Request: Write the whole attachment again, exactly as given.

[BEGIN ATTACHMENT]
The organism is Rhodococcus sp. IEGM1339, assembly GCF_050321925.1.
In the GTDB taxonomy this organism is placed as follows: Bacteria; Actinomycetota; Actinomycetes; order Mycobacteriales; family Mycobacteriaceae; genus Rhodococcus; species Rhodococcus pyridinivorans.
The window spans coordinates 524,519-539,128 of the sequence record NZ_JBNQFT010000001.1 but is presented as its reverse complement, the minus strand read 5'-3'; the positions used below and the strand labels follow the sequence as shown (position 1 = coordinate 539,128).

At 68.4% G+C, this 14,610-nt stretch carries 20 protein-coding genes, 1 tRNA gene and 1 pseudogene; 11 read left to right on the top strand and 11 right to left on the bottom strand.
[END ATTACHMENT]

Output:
The organism is Rhodococcus sp. IEGM1339, assembly GCF_050321925.1.
In the GTDB taxonomy this organism is placed as follows: Bacteria; Actinomycetota; Actinomycetes; order Mycobacteriales; family Mycobacteriaceae; genus Rhodococcus; species Rhodococcus pyridinivorans.
The window spans coordinates 524,519-539,128 of the sequence record NZ_JBNQFT010000001.1 but is presented as its reverse complement, the minus strand read 5'-3'; the positions used below and the strand labels follow the sequence as shown (position 1 = coordinate 539,128).

At 68.4% G+C, this 14,610-nt stretch carries 20 protein-coding genes, 1 tRNA gene and 1 pseudogene; 11 read left to right on the top strand and 11 right to left on the bottom strand.